Also of concern is their apparent lack of awareness (shared by most Americans and their politicians) of many of the fundamental problems facing this country and its economic structure. While they recognize poverty and climate change, do they know about peak oil? Soil degradation? Diminishing water supplies? Destruction of local ecosystems? The precarious situation of the dollar? The Federal deficit? Central banking? The power of the corporations? I have yet to see someone advocate a strategy for relocalization--most appear to be supporters of the centralizing and consolidationist tendency of the modern nation-state, and one takes this even further, pushing for the U.N. to have a supranational authority. (And here one must understand the differing weights that are to be given to various statements from the popes.)

If someone believes he has something to teach, and the calling to do it, the Internet is an apostolate of last resort--publishing a well-written book would be higher, and teaching in a college or seminary would be number one. One should focus on the local, instead of presuming to address a large audience. I look forward to the day that the Internet loses its power. Though some say that in this spiritual desert, the Internet can be a powerful resource for those seeking wisdom and truth, do we not still have books? I would rather one pray for a teacher or master than rely too much on the Internet. It's more consonant with relocalization, and the Internet is problematic, for those concerned with the environment and with the use (or mis-use) or energy. Perhaps it is best that we not take the Internet too seriously as a tool of mass communication, being detached from our own writings and striving against any desire for a sense of self-importance.

The prayer and penance we do may be of greater use than the stab we take at writing or teaching.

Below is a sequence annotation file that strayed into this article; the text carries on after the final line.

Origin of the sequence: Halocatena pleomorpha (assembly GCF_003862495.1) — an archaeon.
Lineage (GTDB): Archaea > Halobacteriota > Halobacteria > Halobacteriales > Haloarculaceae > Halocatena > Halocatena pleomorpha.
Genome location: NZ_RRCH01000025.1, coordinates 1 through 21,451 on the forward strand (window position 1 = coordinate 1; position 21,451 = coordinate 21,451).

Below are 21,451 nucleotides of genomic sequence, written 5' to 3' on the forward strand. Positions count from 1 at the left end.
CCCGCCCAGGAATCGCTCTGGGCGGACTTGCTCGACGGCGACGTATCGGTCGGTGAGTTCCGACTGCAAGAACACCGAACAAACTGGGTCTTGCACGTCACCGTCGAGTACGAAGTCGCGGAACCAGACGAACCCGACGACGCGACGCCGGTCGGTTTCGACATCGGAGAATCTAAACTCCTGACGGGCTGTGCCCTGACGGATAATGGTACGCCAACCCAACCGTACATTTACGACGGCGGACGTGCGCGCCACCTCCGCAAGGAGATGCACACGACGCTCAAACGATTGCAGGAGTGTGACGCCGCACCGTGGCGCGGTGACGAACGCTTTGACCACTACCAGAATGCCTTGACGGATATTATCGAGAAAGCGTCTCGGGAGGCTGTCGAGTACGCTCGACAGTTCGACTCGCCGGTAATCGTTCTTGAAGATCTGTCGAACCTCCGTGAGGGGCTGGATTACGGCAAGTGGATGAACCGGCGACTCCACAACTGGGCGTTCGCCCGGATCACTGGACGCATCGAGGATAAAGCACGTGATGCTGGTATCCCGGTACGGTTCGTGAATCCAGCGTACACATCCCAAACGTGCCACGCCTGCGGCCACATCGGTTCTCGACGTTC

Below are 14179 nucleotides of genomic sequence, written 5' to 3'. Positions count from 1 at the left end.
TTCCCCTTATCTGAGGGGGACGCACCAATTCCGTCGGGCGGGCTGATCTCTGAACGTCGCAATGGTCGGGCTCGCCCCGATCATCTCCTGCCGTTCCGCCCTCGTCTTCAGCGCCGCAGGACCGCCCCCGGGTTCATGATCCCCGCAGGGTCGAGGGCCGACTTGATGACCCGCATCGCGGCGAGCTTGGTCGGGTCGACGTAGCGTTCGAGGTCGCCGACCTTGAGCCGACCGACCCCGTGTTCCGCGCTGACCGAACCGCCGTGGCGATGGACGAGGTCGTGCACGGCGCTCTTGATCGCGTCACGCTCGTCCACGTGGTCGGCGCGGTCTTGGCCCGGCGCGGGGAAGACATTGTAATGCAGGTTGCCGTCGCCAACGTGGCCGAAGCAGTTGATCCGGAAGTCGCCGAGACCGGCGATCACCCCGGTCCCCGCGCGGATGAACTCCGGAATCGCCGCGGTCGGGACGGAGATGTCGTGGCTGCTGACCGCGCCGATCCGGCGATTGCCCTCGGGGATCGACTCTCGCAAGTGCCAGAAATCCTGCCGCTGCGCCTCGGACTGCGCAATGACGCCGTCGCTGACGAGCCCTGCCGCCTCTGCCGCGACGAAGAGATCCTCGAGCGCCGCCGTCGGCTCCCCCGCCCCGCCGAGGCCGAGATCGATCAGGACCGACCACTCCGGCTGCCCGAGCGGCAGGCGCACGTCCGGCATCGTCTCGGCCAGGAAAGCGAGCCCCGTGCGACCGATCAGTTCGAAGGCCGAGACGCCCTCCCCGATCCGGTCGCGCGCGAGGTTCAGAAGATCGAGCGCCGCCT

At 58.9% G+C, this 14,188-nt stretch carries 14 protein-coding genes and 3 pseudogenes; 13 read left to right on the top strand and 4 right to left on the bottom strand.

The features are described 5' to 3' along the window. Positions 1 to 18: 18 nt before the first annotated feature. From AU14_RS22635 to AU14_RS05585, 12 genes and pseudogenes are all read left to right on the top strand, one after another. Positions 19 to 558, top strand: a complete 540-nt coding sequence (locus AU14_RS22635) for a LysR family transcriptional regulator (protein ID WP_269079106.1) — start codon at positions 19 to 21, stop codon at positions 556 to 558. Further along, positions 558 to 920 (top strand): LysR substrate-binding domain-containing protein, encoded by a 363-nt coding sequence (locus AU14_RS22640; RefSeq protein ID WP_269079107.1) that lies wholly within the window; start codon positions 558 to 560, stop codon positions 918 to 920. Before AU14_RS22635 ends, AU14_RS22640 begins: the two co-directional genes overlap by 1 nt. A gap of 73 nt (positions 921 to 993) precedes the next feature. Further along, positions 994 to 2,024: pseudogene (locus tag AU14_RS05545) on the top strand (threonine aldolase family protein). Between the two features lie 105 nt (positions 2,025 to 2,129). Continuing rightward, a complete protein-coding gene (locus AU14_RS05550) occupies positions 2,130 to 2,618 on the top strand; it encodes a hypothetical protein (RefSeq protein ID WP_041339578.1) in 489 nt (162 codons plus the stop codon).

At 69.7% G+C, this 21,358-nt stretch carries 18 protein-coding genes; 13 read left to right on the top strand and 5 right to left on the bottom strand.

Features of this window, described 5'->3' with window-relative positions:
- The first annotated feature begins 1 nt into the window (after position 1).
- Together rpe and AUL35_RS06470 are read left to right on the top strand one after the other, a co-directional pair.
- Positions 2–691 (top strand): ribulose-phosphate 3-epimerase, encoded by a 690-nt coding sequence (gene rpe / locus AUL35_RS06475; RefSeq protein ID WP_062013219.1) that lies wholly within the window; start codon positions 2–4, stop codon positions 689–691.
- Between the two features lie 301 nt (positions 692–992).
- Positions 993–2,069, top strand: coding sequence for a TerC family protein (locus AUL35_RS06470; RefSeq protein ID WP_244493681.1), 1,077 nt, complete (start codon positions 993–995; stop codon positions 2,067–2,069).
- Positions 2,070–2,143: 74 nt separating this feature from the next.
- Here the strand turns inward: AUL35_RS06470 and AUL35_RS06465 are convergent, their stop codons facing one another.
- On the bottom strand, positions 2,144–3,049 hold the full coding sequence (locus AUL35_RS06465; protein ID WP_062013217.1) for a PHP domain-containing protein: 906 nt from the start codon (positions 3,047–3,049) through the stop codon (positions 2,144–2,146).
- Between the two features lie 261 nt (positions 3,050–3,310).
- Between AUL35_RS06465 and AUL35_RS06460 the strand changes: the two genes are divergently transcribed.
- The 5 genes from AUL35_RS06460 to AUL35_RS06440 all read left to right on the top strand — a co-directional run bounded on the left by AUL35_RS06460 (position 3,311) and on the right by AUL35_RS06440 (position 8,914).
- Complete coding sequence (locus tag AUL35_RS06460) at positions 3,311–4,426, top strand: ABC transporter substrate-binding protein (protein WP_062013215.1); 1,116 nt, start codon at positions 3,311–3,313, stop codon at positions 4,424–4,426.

As for Catholic apologists--there are many who have done good work, and have strengthened the faith of other Catholics, and brought converts to the Church. Nonetheless apologists who are not actually theologians need to humbly recognize their deficiencies and fight against the temptation to put themselves forth as authorities when they lack the appropriate competence.

While the appeal to authority has some place, one should be careful not to make one's self the definitive authority issuing some sort of ruling on the orthodoxy or heterodoxy of someone who disagrees with us. While it may be relatively easy to show that some errors are such, this is not the case with all, since the Church has not defined every error. Perhaps it would be better to conduct the discussion as a disputation, rather than as tribunal.

Having provided the link to Vox Nova on my blog, I do believe that I should write some sort of warning for those who do read it. I hope I have maintained the semblance of charity in this post, if not the spirit, but I know I can trust some of you to point out any problems you see with this post, and I will try to make the appropriate changes.

Should Catholics blog? by R.J. Stove



Iosue Andreas Sartorius said...

Great post.

This is one of the reasons I changed my blog's name to sound less "Catholic."

It is also one of the reasons I try not to offer too much original material on my blog. "I link, therefor I am."

Anonymous said...

This is a good reminder and helps me as I sort out the meaning and purpose of blogging, growing in disgust with my own pretensions as well as that of others. Very good post. Thank you.